It was time for us to champion what we believed in, which we determined was as follows:

  1. Our resources are not just phenomenal – they are of real and outstanding value and relevance to our MBAs.
  2. The library’s value proposition is robust and valid notwithstanding the grip on MBA student time exerted by the prescribed readings regime.
  3. Our MBAs are clever enough to master the mechanics of how to use most of our information sources without us having to train them.
  4. What they don’t know is what we have and where to find it.
  5. But for the MBAs to invest their attention for 1 ½ hours and play ball with the above, we had to find their “sweet spot” – that part of their hearts and minds that said “Yes I want to know that” (and you librarians are not boring).

Basic assump

From these basic assumptions we determined that a) we shouldn’t and wouldn’t bore them with one way conversation; b) we would make them want to find the information because that information related to their “sweet spot”; c) we would fire up their energy levels through their natural competitiveness; and d) we would trust them to rise to the challenge of being left to their own information-seeking devices.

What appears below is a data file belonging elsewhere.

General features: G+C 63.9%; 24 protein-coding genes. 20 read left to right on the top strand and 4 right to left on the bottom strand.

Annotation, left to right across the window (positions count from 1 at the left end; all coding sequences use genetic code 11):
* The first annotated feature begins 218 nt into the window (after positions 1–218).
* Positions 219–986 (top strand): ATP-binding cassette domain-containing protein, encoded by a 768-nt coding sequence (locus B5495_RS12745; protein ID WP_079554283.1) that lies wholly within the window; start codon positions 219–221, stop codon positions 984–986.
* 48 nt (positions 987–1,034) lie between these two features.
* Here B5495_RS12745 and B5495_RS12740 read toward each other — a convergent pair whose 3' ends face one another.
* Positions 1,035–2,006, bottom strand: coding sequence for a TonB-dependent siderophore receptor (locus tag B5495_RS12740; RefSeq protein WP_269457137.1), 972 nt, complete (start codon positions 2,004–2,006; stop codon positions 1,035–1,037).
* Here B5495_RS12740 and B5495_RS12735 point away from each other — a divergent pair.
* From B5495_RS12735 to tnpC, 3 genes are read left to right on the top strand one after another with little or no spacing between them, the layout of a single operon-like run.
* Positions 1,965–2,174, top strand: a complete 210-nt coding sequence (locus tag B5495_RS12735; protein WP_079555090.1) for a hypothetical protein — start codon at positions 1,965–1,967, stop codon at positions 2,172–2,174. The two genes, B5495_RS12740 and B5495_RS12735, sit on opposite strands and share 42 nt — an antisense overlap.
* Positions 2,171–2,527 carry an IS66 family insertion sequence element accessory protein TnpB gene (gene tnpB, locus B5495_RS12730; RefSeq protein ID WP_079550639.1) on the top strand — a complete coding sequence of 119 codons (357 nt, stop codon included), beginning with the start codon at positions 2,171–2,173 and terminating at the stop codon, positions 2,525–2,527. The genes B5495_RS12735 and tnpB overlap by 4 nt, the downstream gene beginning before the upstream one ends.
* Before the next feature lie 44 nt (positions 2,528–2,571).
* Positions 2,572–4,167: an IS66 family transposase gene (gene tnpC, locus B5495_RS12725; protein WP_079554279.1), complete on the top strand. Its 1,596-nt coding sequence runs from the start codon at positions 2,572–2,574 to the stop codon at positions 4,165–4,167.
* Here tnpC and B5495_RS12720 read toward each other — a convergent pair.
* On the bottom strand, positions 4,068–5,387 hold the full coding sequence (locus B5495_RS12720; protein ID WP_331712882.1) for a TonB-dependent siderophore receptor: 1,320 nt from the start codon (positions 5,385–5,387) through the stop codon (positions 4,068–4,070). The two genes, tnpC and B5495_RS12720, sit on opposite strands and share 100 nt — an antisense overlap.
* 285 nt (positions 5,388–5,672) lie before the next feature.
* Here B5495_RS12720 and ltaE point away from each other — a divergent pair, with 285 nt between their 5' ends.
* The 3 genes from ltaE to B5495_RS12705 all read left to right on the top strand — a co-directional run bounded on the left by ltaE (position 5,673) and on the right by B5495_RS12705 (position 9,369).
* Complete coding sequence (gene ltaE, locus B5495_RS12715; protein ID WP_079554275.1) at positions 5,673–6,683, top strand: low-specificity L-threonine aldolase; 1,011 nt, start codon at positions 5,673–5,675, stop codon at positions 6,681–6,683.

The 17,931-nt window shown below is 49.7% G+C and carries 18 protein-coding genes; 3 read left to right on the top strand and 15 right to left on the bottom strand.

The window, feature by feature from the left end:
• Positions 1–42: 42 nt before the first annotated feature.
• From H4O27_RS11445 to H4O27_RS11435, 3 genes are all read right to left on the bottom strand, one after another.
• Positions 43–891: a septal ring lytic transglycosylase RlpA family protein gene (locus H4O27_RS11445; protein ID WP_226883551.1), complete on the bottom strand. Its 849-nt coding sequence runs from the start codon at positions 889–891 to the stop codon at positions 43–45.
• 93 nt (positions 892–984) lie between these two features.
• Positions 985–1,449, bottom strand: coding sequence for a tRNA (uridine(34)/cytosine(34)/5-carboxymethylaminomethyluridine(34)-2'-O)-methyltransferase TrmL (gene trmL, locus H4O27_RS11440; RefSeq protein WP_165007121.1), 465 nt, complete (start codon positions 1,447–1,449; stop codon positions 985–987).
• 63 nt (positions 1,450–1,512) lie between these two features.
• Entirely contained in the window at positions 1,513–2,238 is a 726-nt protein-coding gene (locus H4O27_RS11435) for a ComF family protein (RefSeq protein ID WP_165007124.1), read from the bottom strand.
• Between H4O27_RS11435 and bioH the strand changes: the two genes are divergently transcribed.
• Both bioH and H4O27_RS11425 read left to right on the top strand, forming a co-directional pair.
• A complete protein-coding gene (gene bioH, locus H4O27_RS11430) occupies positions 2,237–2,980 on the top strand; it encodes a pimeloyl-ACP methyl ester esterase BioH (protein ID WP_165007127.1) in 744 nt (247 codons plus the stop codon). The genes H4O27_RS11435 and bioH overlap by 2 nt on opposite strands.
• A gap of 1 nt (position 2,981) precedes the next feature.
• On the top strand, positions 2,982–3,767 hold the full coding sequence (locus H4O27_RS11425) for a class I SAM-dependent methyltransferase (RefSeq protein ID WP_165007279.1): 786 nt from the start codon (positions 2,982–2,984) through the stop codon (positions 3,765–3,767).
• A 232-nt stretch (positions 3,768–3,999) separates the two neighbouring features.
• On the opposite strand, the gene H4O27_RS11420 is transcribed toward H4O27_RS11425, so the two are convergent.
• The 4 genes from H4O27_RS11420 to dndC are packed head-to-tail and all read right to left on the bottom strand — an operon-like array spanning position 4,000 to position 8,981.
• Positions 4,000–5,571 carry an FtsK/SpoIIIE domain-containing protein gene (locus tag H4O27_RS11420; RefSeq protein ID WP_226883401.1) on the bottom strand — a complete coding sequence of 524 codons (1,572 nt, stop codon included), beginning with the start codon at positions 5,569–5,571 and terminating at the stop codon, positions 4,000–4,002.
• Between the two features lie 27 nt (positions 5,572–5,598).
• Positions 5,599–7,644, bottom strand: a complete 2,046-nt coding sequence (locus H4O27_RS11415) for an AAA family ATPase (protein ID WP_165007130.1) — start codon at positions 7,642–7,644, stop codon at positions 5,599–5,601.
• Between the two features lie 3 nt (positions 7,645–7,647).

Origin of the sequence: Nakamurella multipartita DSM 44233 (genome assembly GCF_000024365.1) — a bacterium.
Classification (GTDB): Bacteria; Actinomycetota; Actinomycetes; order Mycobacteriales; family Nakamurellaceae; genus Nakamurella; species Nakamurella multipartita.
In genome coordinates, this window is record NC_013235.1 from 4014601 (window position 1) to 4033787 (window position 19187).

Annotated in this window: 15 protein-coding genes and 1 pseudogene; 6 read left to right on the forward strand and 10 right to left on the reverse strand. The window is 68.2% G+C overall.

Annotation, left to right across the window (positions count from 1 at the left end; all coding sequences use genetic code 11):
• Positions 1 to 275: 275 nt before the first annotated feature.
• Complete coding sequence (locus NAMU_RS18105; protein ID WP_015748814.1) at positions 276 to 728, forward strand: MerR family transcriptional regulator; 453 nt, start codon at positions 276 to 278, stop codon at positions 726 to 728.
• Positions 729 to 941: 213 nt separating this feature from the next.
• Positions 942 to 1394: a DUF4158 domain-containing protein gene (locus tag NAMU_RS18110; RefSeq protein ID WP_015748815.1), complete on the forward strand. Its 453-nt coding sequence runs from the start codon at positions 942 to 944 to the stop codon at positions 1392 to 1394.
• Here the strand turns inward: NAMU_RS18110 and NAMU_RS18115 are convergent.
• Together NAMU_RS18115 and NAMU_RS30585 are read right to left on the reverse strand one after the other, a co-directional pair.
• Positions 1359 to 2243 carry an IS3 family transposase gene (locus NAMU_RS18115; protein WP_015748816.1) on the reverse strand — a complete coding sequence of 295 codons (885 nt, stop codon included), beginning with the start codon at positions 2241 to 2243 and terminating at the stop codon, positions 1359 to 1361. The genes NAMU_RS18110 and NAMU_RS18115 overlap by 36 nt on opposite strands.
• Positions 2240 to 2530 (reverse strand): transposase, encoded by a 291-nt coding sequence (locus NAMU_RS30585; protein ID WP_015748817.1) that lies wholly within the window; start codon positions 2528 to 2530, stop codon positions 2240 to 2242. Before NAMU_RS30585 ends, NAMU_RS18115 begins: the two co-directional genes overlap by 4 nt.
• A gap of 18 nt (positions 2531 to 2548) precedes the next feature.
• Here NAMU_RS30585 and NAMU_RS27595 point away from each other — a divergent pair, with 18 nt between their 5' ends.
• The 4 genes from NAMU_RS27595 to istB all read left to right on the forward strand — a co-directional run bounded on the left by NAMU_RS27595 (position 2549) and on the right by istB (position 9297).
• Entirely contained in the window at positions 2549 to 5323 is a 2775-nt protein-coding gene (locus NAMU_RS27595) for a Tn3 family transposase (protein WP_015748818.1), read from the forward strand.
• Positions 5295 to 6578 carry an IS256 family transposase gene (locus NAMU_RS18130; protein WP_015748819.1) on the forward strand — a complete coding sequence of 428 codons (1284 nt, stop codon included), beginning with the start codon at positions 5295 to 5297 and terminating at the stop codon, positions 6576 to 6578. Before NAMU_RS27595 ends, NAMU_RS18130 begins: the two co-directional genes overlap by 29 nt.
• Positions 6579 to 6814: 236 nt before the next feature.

Of course the “sweet spot” here was key, and, based on the motivation for the vast investment of time and money these students make to enhance or advance their careers, we devised a set of career enhancement scenarios, wrapped into a comic strip story, which contained a fact finding competition, ending with a prize of a dinner at one of Oxford’s best restaurants.